Materials in the library are arranged by call number (the label on the spine of the book) using the Library of Congress classification system (or "LC" for short). It's important to learn the LC system for shelving and for helping patrons locate materials.
The shelving process begins at the Access Services Desk when materials are returned by patrons or other library departments. Here we check items in on WMS and sort them by collection and call number on place them on the short book shelves directly behind the desk.
When we're ready to shelve materials into the collection, we put them on the top shelf of a book truck (still in call number order) with the spines facing up. Please check in books again in the WMS system to ensure all materials have been accurately checked in.
Shelving materials back into the collection is one of the most important jobs in the library. Accurate shelving makes materials accessible and usable to the patrons who need them.
CARD TEST STUFF HERE.
Check with a staff member if you are unsure of where the books should be shelved!
|4th Floor (Main Collection)||
|2nd Floor (Cafe Zone, Grand Reading Room, Display)||
One of your tasks will be shelf reading, which is when you browse the collection to make sure materials are in the correct call number order. This practice is essential to keeping the book shelves, or stacks, organized. On your shelf reading log enter the following information:
Consider the following when reading your section:
While stacks cleaning is very important for the collections it can be dirty and tedious work. Schedule breaks, rotate tasks, and let someone know if you are having difficulties doing the work or encountering problems with the collection. Make sure dust masks and ear plugs are easily available for people cleaning. Four hours should probably be the maximum time per day any one person spends cleaning. Stacks cleaning should always be done by a team of two people if possible - the work goes faster, easier and is less tedious if done together. By cooperating, two people should be able to vacuum three sections of books and shelving in an hour.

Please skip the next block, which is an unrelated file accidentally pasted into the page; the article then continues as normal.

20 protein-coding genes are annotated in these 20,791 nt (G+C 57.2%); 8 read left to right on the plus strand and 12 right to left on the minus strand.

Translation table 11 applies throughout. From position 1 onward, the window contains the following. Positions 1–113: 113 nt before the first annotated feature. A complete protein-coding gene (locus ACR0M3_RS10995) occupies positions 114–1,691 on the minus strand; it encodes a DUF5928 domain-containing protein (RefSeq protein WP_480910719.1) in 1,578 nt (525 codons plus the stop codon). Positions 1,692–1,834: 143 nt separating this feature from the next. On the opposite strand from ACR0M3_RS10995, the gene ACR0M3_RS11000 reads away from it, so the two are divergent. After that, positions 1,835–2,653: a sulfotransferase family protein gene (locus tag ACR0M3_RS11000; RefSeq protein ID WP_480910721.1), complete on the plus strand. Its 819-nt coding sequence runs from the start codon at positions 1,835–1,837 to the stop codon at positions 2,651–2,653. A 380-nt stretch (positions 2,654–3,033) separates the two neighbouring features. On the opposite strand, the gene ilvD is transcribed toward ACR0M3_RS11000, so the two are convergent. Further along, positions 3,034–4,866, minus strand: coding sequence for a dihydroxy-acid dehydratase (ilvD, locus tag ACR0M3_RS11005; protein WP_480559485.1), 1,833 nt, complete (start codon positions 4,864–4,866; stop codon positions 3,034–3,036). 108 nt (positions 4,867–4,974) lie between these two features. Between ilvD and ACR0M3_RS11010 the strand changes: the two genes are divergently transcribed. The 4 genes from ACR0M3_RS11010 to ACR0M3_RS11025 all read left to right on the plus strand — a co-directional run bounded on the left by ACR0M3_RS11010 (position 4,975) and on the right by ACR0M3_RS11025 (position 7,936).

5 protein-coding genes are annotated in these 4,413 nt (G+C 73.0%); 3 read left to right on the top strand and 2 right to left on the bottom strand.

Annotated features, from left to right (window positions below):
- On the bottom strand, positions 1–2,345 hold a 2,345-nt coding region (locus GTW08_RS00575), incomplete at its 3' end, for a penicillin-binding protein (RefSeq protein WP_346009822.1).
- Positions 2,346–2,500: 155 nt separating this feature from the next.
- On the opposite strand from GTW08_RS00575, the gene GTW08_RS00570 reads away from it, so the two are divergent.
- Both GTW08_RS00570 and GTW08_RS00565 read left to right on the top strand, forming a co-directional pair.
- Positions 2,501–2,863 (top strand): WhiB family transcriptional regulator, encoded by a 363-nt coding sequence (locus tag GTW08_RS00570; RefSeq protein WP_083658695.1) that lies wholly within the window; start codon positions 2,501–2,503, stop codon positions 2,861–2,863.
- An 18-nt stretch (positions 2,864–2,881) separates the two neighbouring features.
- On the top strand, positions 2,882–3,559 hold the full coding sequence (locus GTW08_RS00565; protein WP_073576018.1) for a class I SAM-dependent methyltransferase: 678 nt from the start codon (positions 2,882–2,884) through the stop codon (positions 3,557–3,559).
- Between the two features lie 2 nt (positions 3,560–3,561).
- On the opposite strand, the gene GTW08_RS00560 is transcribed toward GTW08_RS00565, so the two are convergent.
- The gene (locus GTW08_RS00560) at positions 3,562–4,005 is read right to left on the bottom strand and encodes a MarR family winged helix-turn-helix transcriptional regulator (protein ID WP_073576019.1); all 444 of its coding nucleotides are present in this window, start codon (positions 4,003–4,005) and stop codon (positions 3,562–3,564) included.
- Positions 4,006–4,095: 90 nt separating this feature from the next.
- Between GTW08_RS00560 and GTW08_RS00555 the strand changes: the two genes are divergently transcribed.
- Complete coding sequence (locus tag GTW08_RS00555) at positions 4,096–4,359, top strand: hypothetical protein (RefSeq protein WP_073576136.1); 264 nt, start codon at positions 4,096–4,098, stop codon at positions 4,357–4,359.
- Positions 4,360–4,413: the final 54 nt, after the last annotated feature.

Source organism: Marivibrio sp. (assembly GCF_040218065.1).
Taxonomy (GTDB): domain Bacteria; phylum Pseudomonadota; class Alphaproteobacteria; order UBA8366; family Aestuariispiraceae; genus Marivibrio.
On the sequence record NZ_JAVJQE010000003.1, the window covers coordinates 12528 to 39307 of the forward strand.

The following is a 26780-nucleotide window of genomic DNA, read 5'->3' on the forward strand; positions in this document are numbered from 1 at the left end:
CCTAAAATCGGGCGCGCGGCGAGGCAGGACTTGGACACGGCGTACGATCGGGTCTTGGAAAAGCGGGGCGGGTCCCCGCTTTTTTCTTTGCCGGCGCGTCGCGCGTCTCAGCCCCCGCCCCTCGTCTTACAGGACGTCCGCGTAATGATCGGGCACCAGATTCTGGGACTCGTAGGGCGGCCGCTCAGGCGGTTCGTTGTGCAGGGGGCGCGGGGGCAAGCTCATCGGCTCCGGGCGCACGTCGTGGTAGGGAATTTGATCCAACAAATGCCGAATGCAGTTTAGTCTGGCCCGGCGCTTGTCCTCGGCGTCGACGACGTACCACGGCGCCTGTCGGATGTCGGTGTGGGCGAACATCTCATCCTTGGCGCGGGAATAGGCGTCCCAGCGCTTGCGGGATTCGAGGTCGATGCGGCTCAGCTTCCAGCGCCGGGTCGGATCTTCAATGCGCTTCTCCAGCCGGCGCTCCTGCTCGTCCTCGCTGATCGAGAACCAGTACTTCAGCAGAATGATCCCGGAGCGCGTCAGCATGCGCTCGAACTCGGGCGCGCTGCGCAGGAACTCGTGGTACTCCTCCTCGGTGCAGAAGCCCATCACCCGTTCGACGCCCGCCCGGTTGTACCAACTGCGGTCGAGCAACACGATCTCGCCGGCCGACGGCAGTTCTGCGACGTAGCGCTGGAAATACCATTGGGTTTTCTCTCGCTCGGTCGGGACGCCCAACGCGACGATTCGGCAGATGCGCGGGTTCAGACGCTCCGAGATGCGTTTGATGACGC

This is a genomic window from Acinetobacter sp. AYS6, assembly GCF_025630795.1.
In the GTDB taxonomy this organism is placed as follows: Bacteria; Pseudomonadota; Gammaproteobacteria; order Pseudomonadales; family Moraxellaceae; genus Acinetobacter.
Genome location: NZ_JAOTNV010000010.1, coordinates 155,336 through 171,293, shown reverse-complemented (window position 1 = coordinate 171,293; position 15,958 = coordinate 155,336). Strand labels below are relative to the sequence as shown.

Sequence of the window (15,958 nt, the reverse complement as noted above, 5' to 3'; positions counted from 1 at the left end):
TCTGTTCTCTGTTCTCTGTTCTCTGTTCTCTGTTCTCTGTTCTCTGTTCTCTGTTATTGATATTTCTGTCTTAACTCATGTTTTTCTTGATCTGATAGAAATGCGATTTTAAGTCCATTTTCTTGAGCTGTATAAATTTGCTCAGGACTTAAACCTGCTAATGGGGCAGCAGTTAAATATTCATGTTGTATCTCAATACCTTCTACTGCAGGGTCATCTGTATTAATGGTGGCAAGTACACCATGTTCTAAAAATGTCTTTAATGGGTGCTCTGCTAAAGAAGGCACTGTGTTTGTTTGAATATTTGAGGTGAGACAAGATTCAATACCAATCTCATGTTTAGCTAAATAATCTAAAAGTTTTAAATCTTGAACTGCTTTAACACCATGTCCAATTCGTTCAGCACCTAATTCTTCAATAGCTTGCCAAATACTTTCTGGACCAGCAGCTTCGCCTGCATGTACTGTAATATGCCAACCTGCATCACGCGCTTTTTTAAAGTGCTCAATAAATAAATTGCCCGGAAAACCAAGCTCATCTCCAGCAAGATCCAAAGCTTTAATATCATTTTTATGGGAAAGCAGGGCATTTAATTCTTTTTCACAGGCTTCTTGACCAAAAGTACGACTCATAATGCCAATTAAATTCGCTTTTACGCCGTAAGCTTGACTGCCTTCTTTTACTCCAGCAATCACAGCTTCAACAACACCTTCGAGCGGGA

Some things to consider before beginning stacks cleaning:
Each team of two cleaners shares a book truck and other supplies (see list at the end of this article). One team member transfers a shelf of books, a few volumes at a time, to a book truck or hands them to a second team member to place on the truck. Care is taken to keep the books in order.
One worker then wipes down the shelf, first with a dry rag or vacuum cleaner and then with a damp (not wet) rag rung out in a dilute solution of Lysol® or other disinfectant. The team works through the shelves from top to bottom, so any dust falling lands on the next shelf to be cleaned. After a damp wipe, the shelf is carefully dried since it must be dry when books are returned to it.
Meanwhile, the second team member treats each book individually, dusting the head of the book first where the most dirt accumulates. The closed book is cradled securely under one arm with a hand supporting the fore edge. The head of the book is tilted forward with the spine uppermost. A soft cloth or brush is used to push the dust away from the spine. Dust that falls down the spine or between the pages of the book is there forever! Finally, a soft cloth is used to wipe down the sides and other edges of the book. Great care must be exercised so that the cloth does not snag on torn or loose parts of the binding.
Finally, one team member hands the dusted books, one or two at a time and in order, to the other who positions them on the clean dry shelf. Each worker needs a hand free to support the other books in the row during transfer. The worker placing the books on the shelf insures that the books are all upright, adequately supported, and flush with or an inch or two in from the front edge of the shelf.